By Elizabeth J. Normen
I was raised in a philanthropic family. That doesn’t mean I was raised with wealth. Like many others, my parents shared their time, talent, and treasure, as they were able, with their church and community. They did it quietly; I understood they were taking part in a long tradition, one that crossed lines of religion, ethnicity, and class, of doing what you can to make the world a better place both for yourself and for those less fortunate.
The beauty of philanthropy is that anyone can do it: from Andrew Carnegie’s contribution of cash that found its way to Connecticut, to laundress Hannah Gray’s bequest of her home, to the Hebrew Ladies of the Handkerchief Brigade canvassing their friends and neighbors (all stories covered in this issue). Though robber barons such as Pittsburgh’s Carnegie can fund all kinds of initiatives that strike their fancy, for the rest of us, at the heart of our philanthropic impulse is “to find a way”—a way to fix a part of society that is broken, to breach barriers and gain access to the things we or our families need, such as an education or health care. And finding a way often requires joining forces with others, as you’ll read about in this issue.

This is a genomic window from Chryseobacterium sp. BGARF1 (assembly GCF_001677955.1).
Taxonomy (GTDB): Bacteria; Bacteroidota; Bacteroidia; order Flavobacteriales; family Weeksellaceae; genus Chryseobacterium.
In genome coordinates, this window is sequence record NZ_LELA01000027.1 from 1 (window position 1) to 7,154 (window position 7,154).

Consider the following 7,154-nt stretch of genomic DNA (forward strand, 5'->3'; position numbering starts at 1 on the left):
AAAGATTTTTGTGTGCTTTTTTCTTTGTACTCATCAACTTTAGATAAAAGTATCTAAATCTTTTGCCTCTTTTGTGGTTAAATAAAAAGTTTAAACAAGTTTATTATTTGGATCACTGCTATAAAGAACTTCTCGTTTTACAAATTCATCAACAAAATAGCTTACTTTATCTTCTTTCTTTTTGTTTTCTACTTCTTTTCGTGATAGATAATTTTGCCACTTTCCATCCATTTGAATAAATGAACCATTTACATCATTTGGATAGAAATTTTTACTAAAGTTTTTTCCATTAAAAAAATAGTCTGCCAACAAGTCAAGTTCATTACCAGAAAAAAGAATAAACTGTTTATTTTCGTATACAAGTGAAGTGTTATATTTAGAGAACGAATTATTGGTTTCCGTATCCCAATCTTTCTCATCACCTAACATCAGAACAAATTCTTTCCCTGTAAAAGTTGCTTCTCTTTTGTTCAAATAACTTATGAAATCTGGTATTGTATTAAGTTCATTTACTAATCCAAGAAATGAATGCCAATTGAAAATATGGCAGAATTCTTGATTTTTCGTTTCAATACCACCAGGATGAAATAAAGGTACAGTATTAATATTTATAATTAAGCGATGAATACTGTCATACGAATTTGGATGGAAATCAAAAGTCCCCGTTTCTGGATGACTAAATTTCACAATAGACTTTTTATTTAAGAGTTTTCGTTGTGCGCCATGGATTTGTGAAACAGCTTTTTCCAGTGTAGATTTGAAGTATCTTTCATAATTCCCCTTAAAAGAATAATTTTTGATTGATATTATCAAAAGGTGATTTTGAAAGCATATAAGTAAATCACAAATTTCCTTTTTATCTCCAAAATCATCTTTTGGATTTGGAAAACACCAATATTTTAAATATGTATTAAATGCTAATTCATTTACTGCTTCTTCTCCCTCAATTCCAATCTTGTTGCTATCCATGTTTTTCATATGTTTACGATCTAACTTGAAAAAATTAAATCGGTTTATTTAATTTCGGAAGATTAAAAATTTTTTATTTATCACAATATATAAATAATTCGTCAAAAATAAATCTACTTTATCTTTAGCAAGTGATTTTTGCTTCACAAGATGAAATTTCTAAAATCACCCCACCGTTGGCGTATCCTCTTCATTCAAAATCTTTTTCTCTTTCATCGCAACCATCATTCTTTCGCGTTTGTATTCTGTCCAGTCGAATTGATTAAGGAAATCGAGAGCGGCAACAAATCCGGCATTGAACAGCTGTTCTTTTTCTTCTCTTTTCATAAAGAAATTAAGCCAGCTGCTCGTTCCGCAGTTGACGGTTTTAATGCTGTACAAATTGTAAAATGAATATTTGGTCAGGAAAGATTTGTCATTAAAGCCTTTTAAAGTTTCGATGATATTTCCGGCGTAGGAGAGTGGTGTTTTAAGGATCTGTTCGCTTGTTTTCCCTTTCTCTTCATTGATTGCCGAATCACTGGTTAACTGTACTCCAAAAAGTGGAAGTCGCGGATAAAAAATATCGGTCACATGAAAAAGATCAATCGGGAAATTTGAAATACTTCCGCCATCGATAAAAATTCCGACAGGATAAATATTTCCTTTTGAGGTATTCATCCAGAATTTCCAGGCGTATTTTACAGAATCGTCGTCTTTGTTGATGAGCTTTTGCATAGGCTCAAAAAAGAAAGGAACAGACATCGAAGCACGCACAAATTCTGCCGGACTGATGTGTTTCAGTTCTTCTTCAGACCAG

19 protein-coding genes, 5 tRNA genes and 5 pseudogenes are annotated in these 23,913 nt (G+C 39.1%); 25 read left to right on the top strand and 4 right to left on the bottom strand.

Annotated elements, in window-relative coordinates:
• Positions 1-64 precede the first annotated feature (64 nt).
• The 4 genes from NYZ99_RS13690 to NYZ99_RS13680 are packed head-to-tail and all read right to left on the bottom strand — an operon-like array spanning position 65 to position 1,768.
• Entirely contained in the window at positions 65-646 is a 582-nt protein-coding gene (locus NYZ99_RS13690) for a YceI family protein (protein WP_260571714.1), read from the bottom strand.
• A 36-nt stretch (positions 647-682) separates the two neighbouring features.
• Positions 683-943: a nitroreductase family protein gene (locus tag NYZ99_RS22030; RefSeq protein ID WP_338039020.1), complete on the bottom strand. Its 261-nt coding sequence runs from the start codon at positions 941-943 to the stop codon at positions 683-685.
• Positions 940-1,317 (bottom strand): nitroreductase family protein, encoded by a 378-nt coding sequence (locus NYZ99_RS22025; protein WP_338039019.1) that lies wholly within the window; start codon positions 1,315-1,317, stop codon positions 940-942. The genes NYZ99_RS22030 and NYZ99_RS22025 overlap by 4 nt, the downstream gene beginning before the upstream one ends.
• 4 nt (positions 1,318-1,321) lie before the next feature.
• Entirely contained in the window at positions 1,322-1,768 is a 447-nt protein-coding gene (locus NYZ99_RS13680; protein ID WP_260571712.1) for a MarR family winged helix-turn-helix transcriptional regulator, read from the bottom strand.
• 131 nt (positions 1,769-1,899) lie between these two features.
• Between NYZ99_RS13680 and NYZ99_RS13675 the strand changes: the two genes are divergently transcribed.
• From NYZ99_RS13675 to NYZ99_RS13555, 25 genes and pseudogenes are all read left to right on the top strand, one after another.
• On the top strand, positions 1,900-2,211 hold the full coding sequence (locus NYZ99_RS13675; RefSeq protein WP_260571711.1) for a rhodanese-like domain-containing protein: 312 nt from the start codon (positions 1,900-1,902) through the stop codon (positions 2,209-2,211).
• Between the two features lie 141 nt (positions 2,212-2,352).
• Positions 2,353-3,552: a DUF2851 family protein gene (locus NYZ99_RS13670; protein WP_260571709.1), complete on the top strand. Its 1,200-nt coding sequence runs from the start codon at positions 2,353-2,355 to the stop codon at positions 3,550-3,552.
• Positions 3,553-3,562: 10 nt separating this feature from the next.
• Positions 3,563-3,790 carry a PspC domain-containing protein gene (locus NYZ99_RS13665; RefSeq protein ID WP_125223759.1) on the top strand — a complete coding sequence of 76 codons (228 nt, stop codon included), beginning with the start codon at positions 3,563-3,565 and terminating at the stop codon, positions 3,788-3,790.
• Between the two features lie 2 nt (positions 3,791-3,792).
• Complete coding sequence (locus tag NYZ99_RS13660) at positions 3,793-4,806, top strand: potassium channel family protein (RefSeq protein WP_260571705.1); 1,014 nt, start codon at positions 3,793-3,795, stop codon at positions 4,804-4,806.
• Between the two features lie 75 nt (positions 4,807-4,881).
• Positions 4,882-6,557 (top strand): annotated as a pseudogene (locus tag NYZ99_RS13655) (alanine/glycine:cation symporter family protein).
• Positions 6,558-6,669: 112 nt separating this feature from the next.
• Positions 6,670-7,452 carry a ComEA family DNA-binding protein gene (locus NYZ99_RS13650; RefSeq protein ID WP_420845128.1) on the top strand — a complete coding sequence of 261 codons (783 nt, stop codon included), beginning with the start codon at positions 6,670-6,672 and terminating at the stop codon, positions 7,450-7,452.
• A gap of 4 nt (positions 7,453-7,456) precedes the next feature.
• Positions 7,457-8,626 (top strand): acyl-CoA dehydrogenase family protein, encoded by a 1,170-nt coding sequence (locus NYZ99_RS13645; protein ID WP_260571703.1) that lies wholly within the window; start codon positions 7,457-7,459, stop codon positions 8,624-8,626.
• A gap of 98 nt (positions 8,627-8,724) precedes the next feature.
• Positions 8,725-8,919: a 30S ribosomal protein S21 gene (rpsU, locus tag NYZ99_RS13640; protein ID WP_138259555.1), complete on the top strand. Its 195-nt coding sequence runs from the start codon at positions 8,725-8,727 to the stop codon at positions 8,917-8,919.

The contributions of time, talent, and treasure by many people made Connecticut Explored possible, too. Of course it’s been my dream to win the lottery and bestow upon Connecticut Explored a singular Carnegie-sized endowment. But then would Connecticut Explored have as much heart? Would it inspire the devotion of readers, especially our Friends of Connecticut Explored, who love the magazine so much they contribute money above and beyond the cost of receiving the magazine? I doubt it. Our Friends gifts support and encourage our editorial team, whose members contribute hours of their time and intellectual capital, as do our authors, some of whom receive a small honorarium and some of whom waive that honorarium, all for the love of Connecticut history. It’s the power of time, talent, treasure—together—that makes every issue possible. Plus one more ingredient: heart. (If only it started with a T!)
As you read the Fall 2015 issue’s stories about Connecticut’s tradition of philanthropy, please make a gift to the 2015 Friends of Connecticut Explored. Gifts of $100 or more received by December 31, 2015 will be listed in the spring issue and on our website. On behalf of all of us who lovingly put each issue together, thank you!
Elizabeth J. Normen